The Committee will attend the Australian Securities & Investment Commission (ASIC) Annual Forum in Sydney later this month to discuss the balance between innovation and stability in our rapidly transforming financial system.

Stakeholder engagement

Following the Christmas/New Year break, the Code Team continued its engagement with the Customer Owned Banking Association (COBA) and its Chair and the Consumer Federation Australia (CFA), in addition to meetings with Financial Ombudsman Service (FOS) Australia executive staff and ombudsmen to discuss emerging issues regarding the customer owned banking industry.

Own Motion Inquiry ‘Community Engagement’

The Committee has recently conducted an inquiry into Key Promise 9 of the Code which reflects the customer owned banking sector’s commitment to serving both its communities and its customers.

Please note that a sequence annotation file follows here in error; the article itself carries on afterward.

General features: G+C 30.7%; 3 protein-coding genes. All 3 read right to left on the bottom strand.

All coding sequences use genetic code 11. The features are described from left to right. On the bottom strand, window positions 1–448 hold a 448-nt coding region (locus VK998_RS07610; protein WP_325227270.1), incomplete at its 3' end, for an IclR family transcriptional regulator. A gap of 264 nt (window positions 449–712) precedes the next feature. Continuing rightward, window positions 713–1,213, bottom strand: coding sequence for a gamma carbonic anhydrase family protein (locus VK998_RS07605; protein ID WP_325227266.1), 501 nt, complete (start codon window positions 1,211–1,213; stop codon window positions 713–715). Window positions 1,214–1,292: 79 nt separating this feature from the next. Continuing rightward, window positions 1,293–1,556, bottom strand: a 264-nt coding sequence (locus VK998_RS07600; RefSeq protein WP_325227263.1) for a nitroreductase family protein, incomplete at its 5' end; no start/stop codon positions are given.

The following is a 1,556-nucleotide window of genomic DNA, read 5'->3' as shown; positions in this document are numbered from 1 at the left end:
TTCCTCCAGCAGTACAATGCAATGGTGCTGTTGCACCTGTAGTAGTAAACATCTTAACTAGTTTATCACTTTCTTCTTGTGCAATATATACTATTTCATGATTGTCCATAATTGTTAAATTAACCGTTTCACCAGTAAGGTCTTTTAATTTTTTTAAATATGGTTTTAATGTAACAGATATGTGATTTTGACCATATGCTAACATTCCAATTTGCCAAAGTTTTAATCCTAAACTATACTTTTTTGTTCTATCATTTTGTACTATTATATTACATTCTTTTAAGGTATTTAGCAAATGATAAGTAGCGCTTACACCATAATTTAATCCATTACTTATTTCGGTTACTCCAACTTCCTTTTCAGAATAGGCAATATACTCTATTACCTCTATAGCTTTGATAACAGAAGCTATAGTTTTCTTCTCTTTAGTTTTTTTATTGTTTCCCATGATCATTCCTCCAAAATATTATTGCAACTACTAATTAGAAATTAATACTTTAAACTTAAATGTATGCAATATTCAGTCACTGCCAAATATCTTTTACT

This inquiry developed a better understanding of how institutions manage this obligation, identified and promoted good business practices for engaging with communities and assessed the effectiveness of institutions’ impact on the wider community. It also benchmarks current industry practice and makes recommendations for good industry practice based on the data collected.

The inquiry confirmed that the customer owned banking sector is community focused, reflecting its history and the culture and frameworks that underpin its dealings with customers.

Some of the key findings include:

  1. Many institutions reported that they engage with over 100 different community groups on an annual and ongoing basis.
  2. Over 50% of institutions engage with communities on a weekly or monthly basis.
  3. 73% of institutions spent more than $20,000 on community engagement activities including 19% of the largest institutions that spent over $500,000 during the 2014-15 period.
  4. Philanthropic or voluntary community engagement, where the engagement does not provide direct benefit to the institution, is wide-spread.